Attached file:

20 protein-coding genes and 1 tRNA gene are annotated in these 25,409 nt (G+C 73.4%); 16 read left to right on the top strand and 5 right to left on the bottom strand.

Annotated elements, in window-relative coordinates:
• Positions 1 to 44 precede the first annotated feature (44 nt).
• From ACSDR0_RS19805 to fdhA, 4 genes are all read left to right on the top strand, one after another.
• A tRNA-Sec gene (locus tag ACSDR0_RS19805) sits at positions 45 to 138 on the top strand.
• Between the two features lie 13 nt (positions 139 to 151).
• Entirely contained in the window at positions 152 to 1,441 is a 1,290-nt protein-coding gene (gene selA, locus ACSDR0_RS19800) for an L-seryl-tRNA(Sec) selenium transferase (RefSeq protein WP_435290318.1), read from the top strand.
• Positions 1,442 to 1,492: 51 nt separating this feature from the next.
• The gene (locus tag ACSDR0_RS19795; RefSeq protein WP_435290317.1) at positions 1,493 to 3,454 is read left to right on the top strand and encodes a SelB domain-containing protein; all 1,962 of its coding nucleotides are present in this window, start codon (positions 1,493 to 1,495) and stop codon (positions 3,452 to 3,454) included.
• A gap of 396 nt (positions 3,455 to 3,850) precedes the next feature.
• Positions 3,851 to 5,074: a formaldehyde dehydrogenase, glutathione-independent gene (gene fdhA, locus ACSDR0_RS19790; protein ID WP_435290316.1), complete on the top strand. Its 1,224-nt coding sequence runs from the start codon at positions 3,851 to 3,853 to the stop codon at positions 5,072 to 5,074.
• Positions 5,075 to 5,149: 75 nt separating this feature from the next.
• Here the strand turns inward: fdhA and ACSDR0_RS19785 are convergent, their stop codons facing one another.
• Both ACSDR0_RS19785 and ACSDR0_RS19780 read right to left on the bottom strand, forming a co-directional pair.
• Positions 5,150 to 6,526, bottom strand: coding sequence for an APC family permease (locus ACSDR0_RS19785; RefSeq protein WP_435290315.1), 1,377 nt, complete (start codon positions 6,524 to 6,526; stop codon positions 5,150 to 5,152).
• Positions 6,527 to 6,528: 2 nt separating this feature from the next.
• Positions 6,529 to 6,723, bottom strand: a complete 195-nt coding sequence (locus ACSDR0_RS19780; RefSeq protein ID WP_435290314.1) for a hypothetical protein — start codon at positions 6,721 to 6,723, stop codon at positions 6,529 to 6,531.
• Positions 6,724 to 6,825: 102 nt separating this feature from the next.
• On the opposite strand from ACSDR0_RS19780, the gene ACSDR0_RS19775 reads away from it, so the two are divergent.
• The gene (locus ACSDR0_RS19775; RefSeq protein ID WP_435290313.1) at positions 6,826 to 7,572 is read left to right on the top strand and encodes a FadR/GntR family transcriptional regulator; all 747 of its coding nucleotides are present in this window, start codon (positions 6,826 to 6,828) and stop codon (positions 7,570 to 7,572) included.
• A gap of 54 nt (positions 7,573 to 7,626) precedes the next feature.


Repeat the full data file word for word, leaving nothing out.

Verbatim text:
20 protein-coding genes and 1 tRNA gene are annotated in these 25,409 nt (G+C 73.4%); 16 read left to right on the top strand and 5 right to left on the bottom strand.

Annotated elements, in window-relative coordinates:
• Positions 1 to 44 precede the first annotated feature (44 nt).
• From ACSDR0_RS19805 to fdhA, 4 genes are all read left to right on the top strand, one after another.
• A tRNA-Sec gene (locus tag ACSDR0_RS19805) sits at positions 45 to 138 on the top strand.
• Between the two features lie 13 nt (positions 139 to 151).
• Entirely contained in the window at positions 152 to 1,441 is a 1,290-nt protein-coding gene (gene selA, locus ACSDR0_RS19800) for an L-seryl-tRNA(Sec) selenium transferase (RefSeq protein WP_435290318.1), read from the top strand.
• Positions 1,442 to 1,492: 51 nt separating this feature from the next.
• The gene (locus tag ACSDR0_RS19795; RefSeq protein WP_435290317.1) at positions 1,493 to 3,454 is read left to right on the top strand and encodes a SelB domain-containing protein; all 1,962 of its coding nucleotides are present in this window, start codon (positions 1,493 to 1,495) and stop codon (positions 3,452 to 3,454) included.
• A gap of 396 nt (positions 3,455 to 3,850) precedes the next feature.
• Positions 3,851 to 5,074: a formaldehyde dehydrogenase, glutathione-independent gene (gene fdhA, locus ACSDR0_RS19790; protein ID WP_435290316.1), complete on the top strand. Its 1,224-nt coding sequence runs from the start codon at positions 3,851 to 3,853 to the stop codon at positions 5,072 to 5,074.
• Positions 5,075 to 5,149: 75 nt separating this feature from the next.
• Here the strand turns inward: fdhA and ACSDR0_RS19785 are convergent, their stop codons facing one another.
• Both ACSDR0_RS19785 and ACSDR0_RS19780 read right to left on the bottom strand, forming a co-directional pair.
• Positions 5,150 to 6,526, bottom strand: coding sequence for an APC family permease (locus ACSDR0_RS19785; RefSeq protein WP_435290315.1), 1,377 nt, complete (start codon positions 6,524 to 6,526; stop codon positions 5,150 to 5,152).
• Positions 6,527 to 6,528: 2 nt separating this feature from the next.
• Positions 6,529 to 6,723, bottom strand: a complete 195-nt coding sequence (locus ACSDR0_RS19780; RefSeq protein ID WP_435290314.1) for a hypothetical protein — start codon at positions 6,721 to 6,723, stop codon at positions 6,529 to 6,531.
• Positions 6,724 to 6,825: 102 nt separating this feature from the next.
• On the opposite strand from ACSDR0_RS19780, the gene ACSDR0_RS19775 reads away from it, so the two are divergent.
• The gene (locus ACSDR0_RS19775; RefSeq protein ID WP_435290313.1) at positions 6,826 to 7,572 is read left to right on the top strand and encodes a FadR/GntR family transcriptional regulator; all 747 of its coding nucleotides are present in this window, start codon (positions 6,826 to 6,828) and stop codon (positions 7,570 to 7,572) included.
• A gap of 54 nt (positions 7,573 to 7,626) precedes the next feature.